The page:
This psalm is one of several known as Regal Psalms. It is a prayer for God’s chosen one, David, but it is also a prayer that points to Jesus. Written by David, it was intended to be sung by the congregation prior his entering into battle. Whether it was intended for him alone or for future use and other kings, we don’t know. It’s possible it was slowly incorporated into the repertoire of the temple musicians. In it, the congregation expresses the hope that the king would be kept out of harm’s way and that he would be successful in his endeavor. It is a window-view to Jesus and an affirmation that the Lord is our defender and our savior.
To the chief Musician, A Psalm of David.
The first verses contain petitions for favor and protection on the king’s behalf. He is, apparently, going into battle against an enemy that is most likely superior in many ways. (In the early days, Israeli forces were often outnumbered in both manpower and in weaponry.)
The Name of the God of Jacob
1. The LORD hear thee in the day of trouble; the name of the God of Jacob defend thee;
In verse one, the prayer asks that the Lord would hear, that is, answer, when the king calls and defend him when he is in trouble. The Hebrew word for defend means to “exalt” or “set on a high and secure place”. They are calling on the Lord to protect the king.
When we read a phrase like “May the name of the God of Jacob …”, it is the same as saying “May the God of Jacob … .” It seems like a little thing, but I think is important to know so that we won’t fall into the trap of thinking that a name or word has special power.
Do you remember the incident in the New Testament when certain Jewish priests decided to confront a demon using the name of Jesus as a weapon because they had seen the disciples do it? Here it is in Acts:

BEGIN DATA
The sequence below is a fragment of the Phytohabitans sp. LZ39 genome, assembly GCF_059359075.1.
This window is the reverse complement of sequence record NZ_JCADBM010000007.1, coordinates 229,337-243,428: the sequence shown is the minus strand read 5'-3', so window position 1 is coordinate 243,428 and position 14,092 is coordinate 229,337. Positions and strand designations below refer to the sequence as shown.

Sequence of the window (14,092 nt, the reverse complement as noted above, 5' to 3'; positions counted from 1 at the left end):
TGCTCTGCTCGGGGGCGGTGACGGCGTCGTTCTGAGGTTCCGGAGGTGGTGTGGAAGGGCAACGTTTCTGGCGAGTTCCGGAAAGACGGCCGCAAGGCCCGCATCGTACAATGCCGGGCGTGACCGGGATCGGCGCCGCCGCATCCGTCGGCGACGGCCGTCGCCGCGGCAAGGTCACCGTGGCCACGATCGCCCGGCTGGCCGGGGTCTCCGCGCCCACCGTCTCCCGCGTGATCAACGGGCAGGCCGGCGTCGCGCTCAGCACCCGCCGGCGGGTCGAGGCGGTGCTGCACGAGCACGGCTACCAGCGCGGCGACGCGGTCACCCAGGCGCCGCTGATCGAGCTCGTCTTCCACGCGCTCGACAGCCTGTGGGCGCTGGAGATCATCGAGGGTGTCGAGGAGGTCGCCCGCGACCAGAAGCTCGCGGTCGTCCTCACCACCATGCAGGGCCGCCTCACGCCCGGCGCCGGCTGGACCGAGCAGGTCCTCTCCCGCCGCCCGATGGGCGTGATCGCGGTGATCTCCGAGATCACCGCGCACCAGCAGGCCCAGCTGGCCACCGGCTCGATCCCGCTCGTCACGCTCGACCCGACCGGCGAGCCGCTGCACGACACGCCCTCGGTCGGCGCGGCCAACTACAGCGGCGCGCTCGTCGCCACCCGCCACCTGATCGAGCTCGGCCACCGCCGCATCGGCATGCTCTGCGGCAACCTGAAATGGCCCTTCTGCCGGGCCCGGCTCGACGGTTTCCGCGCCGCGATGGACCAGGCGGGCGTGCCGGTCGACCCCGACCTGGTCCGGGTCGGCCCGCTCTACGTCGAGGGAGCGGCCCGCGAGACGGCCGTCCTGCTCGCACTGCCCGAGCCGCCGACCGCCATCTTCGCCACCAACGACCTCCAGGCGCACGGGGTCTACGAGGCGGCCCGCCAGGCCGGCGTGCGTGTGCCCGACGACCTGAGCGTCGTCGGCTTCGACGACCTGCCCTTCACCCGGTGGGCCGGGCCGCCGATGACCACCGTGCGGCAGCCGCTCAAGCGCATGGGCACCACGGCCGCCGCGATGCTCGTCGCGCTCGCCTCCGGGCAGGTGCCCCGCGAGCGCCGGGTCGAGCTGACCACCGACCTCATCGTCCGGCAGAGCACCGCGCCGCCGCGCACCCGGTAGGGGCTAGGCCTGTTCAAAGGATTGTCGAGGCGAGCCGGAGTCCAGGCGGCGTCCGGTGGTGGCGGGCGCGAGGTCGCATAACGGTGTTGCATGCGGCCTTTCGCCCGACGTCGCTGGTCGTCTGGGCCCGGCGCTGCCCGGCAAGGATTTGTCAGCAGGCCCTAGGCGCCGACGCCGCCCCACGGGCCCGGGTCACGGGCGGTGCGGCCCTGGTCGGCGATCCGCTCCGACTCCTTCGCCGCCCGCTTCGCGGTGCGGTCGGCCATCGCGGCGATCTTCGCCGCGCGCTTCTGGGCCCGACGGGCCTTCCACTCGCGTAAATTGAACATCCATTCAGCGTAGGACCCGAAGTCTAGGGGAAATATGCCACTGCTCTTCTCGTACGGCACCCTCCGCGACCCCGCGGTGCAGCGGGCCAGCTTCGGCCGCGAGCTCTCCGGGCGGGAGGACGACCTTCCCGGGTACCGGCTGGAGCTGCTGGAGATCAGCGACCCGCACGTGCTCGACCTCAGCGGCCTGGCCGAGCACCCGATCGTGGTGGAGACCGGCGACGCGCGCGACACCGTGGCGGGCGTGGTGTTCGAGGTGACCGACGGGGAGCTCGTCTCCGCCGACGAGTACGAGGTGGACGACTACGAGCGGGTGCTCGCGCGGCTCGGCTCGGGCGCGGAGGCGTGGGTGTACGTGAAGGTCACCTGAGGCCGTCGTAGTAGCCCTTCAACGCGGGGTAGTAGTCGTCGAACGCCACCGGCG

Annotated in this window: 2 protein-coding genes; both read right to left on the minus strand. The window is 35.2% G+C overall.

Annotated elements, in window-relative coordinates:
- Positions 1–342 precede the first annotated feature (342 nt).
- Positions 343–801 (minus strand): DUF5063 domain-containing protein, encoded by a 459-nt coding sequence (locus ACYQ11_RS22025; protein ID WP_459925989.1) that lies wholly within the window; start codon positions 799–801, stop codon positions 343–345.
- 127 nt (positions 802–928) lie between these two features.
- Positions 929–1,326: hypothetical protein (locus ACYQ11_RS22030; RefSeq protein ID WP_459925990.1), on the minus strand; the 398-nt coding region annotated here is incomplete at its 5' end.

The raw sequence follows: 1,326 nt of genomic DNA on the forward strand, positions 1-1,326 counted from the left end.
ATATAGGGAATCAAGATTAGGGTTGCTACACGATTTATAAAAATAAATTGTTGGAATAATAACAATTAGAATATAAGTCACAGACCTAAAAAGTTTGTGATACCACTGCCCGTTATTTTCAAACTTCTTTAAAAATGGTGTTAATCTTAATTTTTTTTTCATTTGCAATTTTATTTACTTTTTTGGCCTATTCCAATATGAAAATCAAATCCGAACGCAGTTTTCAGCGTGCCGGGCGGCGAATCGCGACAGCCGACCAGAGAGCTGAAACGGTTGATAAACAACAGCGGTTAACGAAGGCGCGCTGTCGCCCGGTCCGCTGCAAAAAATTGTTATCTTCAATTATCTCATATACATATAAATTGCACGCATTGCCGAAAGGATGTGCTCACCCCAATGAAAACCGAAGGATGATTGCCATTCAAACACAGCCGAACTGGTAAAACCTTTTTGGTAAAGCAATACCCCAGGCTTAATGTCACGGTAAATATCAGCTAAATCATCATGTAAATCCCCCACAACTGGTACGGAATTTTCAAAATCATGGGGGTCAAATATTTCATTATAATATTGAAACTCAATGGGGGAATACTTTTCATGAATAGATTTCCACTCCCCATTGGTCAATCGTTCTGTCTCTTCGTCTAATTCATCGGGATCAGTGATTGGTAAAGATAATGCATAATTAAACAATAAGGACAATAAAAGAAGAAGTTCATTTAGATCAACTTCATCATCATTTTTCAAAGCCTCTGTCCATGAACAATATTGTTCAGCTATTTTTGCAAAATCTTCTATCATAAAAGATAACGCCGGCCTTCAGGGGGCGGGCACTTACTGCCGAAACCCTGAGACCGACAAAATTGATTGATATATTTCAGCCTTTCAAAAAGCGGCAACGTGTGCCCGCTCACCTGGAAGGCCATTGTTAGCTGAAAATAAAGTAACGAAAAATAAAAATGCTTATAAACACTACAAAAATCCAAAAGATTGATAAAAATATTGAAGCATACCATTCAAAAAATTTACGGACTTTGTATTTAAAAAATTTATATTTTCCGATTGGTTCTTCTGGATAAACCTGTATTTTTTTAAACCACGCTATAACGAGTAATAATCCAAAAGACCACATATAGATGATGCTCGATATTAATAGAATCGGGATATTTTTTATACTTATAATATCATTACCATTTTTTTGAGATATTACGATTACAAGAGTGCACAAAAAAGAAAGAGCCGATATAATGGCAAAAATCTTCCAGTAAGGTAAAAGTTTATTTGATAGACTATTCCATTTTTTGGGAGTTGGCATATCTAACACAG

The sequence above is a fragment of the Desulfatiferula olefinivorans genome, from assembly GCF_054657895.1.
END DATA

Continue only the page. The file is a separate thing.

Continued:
13. But certain from the strolling Jews, exorcists, undertook to name the name of the Lord Jesus over those having evil spirits, saying, We adjure you by Jesus whom Paul preaches.
14. And there were seven sons of Sceva, a Jewish chief priest, doing this.
15. But answering the evil spirit said, I know Jesus, and I comprehend Paul, but who are you?
16. And the man in whom was the evil spirit leaped on them, and having overmastered them, he was strong against them, so that having been wounded and naked, they fled out of that house.
The problem is that these priests had not been given authority through belief in Jesus Christ. All they were interested in was the power. I suspect they thought it was a cool trick and wanted to get in on the action. The point is: it isn’t the name – it’s what’s inside the one using the name.
Help from the Sanctuary
2. Send thee help from the sanctuary, and strengthen thee out of Zion;
Help that ensures the safety of the king, specifically divine help that comes straight from the God’s own residence: Zion. This is the true Holy of Holies. Zion is where Yahweh lives and it is where he hears the supplications and cries of the people and it is from Zion that the answers and the help of the Lord comes.
3. Remember all thy offerings, and accept thy burnt sacrifice; Selah.
God is asked to remember and accept the meat sacrifices of the king. These offerings are not blood offerings. Blood offerings are used for the remission of sins – this offering is used as an expression of thankfulness and it is done with an eye toward gaining favor.
“Selah” often marks the beginning of a time of meditation but here it may also mark the time of some sort of liturgical activity. Some commentators think the sacrifice was made at this point. Logic says the blood sacrifice was probably made prior to the beginning of the service – it would be important to have completed the atonement for sins before entering into the presence of God. Perhaps this was a time when some final obligations of the sacrifice were being fulfilled. But this is conjecture on my part, I’m afraid.